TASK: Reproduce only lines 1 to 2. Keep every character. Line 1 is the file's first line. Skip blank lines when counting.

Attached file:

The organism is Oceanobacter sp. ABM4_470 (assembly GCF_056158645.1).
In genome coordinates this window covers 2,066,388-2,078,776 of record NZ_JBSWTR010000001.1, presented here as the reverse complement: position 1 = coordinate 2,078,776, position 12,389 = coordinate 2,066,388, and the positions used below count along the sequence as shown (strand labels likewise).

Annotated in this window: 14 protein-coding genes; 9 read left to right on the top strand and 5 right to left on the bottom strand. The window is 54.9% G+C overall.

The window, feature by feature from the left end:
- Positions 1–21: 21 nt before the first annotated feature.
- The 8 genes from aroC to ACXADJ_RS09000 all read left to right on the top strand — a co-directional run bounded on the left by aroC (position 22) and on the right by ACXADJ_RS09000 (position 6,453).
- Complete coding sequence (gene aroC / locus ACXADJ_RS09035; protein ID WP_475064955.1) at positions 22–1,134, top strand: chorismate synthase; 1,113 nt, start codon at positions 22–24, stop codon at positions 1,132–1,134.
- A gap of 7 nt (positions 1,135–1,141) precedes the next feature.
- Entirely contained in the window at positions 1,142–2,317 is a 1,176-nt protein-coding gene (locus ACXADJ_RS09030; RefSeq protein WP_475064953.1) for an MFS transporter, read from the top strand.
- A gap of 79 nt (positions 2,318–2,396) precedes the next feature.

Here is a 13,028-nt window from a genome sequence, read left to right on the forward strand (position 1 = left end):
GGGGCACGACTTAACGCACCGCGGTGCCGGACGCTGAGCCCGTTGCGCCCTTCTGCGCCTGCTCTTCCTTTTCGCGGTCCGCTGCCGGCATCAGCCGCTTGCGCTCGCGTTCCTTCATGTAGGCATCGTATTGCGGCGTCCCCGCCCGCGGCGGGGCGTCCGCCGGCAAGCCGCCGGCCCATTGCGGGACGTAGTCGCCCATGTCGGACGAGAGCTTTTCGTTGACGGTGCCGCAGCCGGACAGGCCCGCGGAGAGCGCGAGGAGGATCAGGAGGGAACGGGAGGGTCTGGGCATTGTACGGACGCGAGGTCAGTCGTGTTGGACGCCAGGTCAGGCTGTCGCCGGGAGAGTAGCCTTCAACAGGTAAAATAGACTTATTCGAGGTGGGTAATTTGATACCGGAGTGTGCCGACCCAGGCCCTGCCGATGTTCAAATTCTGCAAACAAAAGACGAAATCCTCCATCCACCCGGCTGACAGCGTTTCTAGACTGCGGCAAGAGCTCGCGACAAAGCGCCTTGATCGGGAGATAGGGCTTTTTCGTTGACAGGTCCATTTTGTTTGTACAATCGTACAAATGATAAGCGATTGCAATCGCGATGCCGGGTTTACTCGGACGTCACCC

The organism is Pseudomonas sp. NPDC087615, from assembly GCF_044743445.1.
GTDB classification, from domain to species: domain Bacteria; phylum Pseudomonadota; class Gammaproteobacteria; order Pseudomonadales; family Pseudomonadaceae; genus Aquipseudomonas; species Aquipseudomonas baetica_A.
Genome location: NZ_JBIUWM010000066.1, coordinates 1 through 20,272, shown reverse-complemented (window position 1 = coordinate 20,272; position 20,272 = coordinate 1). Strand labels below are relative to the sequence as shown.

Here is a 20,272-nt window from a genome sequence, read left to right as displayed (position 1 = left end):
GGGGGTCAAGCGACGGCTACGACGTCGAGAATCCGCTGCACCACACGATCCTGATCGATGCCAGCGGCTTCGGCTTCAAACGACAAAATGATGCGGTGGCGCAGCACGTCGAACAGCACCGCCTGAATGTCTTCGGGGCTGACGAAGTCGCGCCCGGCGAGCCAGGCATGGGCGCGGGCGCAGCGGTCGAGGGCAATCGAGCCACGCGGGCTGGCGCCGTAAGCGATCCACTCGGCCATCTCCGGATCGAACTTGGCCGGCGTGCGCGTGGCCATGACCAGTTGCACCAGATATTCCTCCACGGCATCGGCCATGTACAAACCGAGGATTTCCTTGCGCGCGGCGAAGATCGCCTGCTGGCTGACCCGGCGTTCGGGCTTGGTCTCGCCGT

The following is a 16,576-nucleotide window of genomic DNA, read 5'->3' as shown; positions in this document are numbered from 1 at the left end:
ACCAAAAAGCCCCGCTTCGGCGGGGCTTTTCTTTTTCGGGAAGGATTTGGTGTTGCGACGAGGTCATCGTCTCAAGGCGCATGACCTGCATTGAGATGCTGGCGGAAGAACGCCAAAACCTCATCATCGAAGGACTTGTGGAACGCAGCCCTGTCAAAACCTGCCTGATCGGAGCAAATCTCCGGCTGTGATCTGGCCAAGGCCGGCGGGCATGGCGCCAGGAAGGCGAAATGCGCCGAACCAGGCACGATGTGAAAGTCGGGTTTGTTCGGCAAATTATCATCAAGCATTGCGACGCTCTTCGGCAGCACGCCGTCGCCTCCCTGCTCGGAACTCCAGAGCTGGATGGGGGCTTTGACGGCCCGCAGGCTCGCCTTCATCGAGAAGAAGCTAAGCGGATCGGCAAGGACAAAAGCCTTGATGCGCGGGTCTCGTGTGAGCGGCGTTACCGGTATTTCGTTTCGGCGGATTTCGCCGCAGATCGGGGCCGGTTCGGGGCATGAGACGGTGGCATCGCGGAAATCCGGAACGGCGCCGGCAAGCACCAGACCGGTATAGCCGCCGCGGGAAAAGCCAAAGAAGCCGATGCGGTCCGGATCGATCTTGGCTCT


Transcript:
The organism is Oceanobacter sp. ABM4_470 (assembly GCF_056158645.1).
In genome coordinates this window covers 2,066,388-2,078,776 of record NZ_JBSWTR010000001.1, presented here as the reverse complement: position 1 = coordinate 2,078,776, position 12,389 = coordinate 2,066,388, and the positions used below count along the sequence as shown (strand labels likewise).